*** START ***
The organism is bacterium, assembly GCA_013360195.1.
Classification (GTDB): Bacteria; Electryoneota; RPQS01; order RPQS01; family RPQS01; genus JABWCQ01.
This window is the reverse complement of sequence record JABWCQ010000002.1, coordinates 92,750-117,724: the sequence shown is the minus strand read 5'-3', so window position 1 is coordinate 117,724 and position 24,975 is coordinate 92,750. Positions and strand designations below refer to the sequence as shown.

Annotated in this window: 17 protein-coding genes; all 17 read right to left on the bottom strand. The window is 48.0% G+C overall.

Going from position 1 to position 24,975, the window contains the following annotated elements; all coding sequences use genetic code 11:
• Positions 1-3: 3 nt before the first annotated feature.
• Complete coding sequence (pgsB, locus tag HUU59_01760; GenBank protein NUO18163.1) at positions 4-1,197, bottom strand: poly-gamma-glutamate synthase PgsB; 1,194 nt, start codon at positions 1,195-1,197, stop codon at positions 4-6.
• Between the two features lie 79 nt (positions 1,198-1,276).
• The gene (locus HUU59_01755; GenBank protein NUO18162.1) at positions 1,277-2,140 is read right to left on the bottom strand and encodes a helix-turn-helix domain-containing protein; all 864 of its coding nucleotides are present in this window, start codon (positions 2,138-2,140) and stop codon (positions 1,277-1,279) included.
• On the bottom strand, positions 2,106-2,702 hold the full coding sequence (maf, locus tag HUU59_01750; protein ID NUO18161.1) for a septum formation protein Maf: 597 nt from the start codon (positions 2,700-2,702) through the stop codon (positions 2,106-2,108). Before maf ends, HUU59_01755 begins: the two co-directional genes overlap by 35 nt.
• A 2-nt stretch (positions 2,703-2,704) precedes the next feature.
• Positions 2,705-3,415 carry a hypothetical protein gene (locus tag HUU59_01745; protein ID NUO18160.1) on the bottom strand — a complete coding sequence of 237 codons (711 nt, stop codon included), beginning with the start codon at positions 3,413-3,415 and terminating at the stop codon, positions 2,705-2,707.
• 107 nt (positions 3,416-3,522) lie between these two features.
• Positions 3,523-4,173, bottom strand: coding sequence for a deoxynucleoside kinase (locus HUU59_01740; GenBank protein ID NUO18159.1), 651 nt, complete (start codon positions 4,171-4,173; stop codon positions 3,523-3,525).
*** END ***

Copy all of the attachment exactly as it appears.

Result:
The organism is bacterium, assembly GCA_013360195.1.
Classification (GTDB): Bacteria; Electryoneota; RPQS01; order RPQS01; family RPQS01; genus JABWCQ01.
This window is the reverse complement of sequence record JABWCQ010000002.1, coordinates 92,750-117,724: the sequence shown is the minus strand read 5'-3', so window position 1 is coordinate 117,724 and position 24,975 is coordinate 92,750. Positions and strand designations below refer to the sequence as shown.

Annotated in this window: 17 protein-coding genes; all 17 read right to left on the bottom strand. The window is 48.0% G+C overall.

Going from position 1 to position 24,975, the window contains the following annotated elements; all coding sequences use genetic code 11:
• Positions 1-3: 3 nt before the first annotated feature.
• Complete coding sequence (pgsB, locus tag HUU59_01760; GenBank protein NUO18163.1) at positions 4-1,197, bottom strand: poly-gamma-glutamate synthase PgsB; 1,194 nt, start codon at positions 1,195-1,197, stop codon at positions 4-6.
• Between the two features lie 79 nt (positions 1,198-1,276).
• The gene (locus HUU59_01755; GenBank protein NUO18162.1) at positions 1,277-2,140 is read right to left on the bottom strand and encodes a helix-turn-helix domain-containing protein; all 864 of its coding nucleotides are present in this window, start codon (positions 2,138-2,140) and stop codon (positions 1,277-1,279) included.
• On the bottom strand, positions 2,106-2,702 hold the full coding sequence (maf, locus tag HUU59_01750; protein ID NUO18161.1) for a septum formation protein Maf: 597 nt from the start codon (positions 2,700-2,702) through the stop codon (positions 2,106-2,108). Before maf ends, HUU59_01755 begins: the two co-directional genes overlap by 35 nt.
• A 2-nt stretch (positions 2,703-2,704) precedes the next feature.
• Positions 2,705-3,415 carry a hypothetical protein gene (locus tag HUU59_01745; protein ID NUO18160.1) on the bottom strand — a complete coding sequence of 237 codons (711 nt, stop codon included), beginning with the start codon at positions 3,413-3,415 and terminating at the stop codon, positions 2,705-2,707.
• 107 nt (positions 3,416-3,522) lie between these two features.
• Positions 3,523-4,173, bottom strand: coding sequence for a deoxynucleoside kinase (locus HUU59_01740; GenBank protein ID NUO18159.1), 651 nt, complete (start codon positions 4,171-4,173; stop codon positions 3,523-3,525).